Overall, physicians rated a higher percentage of African-American patients in poor/fair physical health (69% vs. 40%, p=.006). This pattern was more evident when no depression exchanged occured (Table 4). Overall, though not statistically significant, a slightly lower percentage of African-American patients were perceived by their physicians as having significant emotional distress (56% vs. 66%, p=.32). When there was no depression exchange, physicians recognized emotional distress in about 50% of the visits of African-American and white patients; however, in visits where depression exchange occurred, physicians perceived a somewhat lower percentage of African Americans than whites as emotionally distressed (67% vs. 93%, p=.07). Overall, there were no significant differences in physicians’ perceptions of the contribution of stress to the complaints of African-American and white patients. However, engaging in depression communication (versus not doing so) increased the percentage of white patients whose symptoms were attributed to stress (from 65% to 93%), whereas the same phenomenon was not observed among African-American patients. (Table 4)
This study is one of the first to examine racial disparities in depression communication in a non-elderly primary care patient sample with depressive symptoms. We found that depression communication occurred in only one third of all visits, and African-American patients experienced less depression and rapport-building communication with their physicians than white patients. Racial differences in rapport-building and patient, but not physician, depression talk were attenuated after adjusting for patient and physician confounders. The amount of physician depression talk for African-American patients was one third of that for white patients.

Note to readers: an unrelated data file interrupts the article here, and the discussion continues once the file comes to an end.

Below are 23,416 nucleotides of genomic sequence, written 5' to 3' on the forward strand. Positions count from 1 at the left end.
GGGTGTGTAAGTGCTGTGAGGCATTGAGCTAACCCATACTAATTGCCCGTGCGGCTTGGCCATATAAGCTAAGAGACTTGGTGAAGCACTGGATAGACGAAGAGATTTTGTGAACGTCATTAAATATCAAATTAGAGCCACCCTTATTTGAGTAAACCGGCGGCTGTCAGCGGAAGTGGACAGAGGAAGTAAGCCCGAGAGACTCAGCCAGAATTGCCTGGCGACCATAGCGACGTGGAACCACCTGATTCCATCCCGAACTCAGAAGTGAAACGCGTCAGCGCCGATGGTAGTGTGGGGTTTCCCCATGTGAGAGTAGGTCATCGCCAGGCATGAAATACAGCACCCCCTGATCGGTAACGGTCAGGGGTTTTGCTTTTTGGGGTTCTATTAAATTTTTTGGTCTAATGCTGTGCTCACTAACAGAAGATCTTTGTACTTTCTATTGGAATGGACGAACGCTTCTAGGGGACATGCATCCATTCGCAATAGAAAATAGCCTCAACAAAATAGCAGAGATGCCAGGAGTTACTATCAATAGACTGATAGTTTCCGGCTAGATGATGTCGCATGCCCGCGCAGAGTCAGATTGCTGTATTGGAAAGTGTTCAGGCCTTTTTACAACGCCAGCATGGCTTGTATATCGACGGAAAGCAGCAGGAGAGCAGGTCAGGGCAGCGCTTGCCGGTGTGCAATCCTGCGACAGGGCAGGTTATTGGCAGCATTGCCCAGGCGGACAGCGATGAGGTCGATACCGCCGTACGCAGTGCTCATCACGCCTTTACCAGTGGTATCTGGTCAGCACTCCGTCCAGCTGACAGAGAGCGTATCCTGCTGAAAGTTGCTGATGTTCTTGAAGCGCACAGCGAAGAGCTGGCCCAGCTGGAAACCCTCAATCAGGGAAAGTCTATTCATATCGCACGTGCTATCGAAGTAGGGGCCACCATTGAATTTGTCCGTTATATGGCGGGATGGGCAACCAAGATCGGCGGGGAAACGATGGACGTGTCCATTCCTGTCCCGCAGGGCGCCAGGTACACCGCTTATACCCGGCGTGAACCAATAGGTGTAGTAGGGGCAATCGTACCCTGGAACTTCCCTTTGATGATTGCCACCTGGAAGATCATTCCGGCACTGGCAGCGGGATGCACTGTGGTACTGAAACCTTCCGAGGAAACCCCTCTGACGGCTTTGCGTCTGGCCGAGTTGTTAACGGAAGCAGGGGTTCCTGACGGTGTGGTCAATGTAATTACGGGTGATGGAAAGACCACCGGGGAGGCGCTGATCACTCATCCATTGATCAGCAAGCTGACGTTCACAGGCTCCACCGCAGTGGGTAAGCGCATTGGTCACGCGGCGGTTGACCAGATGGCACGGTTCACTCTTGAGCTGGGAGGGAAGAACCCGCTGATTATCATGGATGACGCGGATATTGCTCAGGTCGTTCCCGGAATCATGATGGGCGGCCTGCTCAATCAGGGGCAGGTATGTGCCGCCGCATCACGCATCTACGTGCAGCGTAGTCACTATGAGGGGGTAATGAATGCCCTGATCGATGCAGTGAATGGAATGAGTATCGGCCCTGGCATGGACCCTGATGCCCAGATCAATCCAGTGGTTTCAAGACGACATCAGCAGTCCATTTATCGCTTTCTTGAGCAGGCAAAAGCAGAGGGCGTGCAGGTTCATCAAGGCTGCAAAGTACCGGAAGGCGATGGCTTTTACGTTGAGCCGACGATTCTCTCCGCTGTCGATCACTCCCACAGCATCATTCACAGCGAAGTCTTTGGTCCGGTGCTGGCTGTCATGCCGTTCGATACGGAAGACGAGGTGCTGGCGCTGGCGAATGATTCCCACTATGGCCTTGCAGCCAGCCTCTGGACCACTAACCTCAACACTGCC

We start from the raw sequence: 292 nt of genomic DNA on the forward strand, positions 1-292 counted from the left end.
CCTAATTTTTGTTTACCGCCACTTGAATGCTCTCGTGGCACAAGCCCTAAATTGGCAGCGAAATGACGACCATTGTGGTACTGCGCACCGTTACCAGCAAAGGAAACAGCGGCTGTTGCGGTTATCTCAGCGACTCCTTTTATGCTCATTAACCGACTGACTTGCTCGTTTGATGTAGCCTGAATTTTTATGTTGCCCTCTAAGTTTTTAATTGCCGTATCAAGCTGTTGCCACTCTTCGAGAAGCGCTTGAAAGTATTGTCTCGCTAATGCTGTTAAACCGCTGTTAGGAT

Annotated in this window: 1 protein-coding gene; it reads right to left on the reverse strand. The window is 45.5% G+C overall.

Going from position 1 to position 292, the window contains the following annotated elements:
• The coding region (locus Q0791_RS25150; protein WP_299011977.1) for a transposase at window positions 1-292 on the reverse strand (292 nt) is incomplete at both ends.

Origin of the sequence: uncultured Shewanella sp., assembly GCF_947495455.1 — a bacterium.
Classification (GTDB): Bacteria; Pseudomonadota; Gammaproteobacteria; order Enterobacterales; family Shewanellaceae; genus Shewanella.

Affect, which is conveyed primarily by voice tone, can be considered the unspoken subtext of the medical dialogue.40 With regard to global measures of affective tone, we found, similar to previous work, that physician and patient positive affect were lower in the visits of ethnic minority patients18,41; however, in this smaller sample of patients with depressive symptoms, these findings were not statistically significant. Interestingly, coders also rated patient negative affect lower in the visits of African-American patients, lending credence to the hypothesis that African Americans provide fewer cues about their emotional status to physicians. As a result, their physicians may be less likely to engage in depression communication or to recognize emotional distress even when depression communication occurs.
Physician perceptions of patients’ physical health status may help to explain racial differences in their communication with patients and recognition of depressive symptoms. In this study, physicians rated a much higher percentage of African-American than white patients as having poor physical health. Physicians may fail to discuss depression with African-American patients because they are sicker when seeking care and present with more somatic attributions. Another potential explanation is that physicians have a higher threshold with regard to illness burden among African-American patients before depression is discussed. In the visits where depression communication did occur, 13 of the 15 African-American patients were considered to be in poor/fair health, while health status was less strongly related to depression discussion for white patients.